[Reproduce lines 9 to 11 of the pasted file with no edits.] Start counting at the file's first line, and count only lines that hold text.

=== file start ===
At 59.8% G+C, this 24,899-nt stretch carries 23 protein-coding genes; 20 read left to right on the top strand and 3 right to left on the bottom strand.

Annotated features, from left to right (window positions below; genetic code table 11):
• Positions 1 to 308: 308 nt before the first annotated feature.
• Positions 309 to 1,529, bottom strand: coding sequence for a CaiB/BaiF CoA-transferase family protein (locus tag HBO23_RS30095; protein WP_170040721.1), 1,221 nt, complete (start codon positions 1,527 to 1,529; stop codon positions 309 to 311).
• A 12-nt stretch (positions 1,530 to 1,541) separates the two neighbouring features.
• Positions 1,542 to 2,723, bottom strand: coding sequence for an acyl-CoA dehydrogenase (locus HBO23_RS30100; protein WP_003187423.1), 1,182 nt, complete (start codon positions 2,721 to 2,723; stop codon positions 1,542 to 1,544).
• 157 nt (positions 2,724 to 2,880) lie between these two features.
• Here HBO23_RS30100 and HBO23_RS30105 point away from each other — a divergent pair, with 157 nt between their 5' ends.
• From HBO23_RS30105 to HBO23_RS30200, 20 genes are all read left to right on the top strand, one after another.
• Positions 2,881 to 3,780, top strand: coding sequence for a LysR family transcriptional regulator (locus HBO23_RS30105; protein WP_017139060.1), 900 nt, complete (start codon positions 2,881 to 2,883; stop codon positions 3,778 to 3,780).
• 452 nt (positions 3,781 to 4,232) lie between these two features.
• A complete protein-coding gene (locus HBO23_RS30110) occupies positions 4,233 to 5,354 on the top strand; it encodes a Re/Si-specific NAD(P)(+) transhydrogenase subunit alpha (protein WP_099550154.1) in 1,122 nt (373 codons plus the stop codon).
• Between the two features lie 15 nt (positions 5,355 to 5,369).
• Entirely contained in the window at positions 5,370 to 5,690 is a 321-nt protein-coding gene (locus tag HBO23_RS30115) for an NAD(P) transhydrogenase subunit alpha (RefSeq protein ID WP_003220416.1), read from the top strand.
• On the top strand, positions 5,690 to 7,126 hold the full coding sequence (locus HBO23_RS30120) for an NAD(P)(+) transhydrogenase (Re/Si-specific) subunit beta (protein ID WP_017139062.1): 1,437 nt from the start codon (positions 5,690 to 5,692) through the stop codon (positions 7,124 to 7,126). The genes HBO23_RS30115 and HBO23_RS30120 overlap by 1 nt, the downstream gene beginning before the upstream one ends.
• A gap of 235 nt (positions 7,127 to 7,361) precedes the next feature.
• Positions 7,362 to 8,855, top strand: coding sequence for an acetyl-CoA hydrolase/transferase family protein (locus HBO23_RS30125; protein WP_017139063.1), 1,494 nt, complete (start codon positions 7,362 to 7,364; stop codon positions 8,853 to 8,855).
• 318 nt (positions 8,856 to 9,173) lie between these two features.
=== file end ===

• From HBO23_RS30105 to HBO23_RS30200, 20 genes are all read left to right on the top strand, one after another.
• Positions 2,881 to 3,780, top strand: coding sequence for a LysR family transcriptional regulator (locus HBO23_RS30105; protein WP_017139060.1), 900 nt, complete (start codon positions 2,881 to 2,883; stop codon positions 3,778 to 3,780).
• 452 nt (positions 3,781 to 4,232) lie between these two features.